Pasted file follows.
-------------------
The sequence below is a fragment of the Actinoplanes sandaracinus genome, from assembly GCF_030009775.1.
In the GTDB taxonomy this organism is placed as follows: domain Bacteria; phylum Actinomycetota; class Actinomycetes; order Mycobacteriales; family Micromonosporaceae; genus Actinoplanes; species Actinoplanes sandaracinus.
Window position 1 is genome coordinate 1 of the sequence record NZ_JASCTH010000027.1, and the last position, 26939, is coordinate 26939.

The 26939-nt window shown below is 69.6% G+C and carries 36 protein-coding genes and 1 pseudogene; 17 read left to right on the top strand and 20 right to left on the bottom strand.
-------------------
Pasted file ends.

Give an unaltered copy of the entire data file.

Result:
The sequence below is a fragment of the Actinoplanes sandaracinus genome, from assembly GCF_030009775.1.
In the GTDB taxonomy this organism is placed as follows: domain Bacteria; phylum Actinomycetota; class Actinomycetes; order Mycobacteriales; family Micromonosporaceae; genus Actinoplanes; species Actinoplanes sandaracinus.
Window position 1 is genome coordinate 1 of the sequence record NZ_JASCTH010000027.1, and the last position, 26939, is coordinate 26939.

The 26939-nt window shown below is 69.6% G+C and carries 36 protein-coding genes and 1 pseudogene; 17 read left to right on the top strand and 20 right to left on the bottom strand.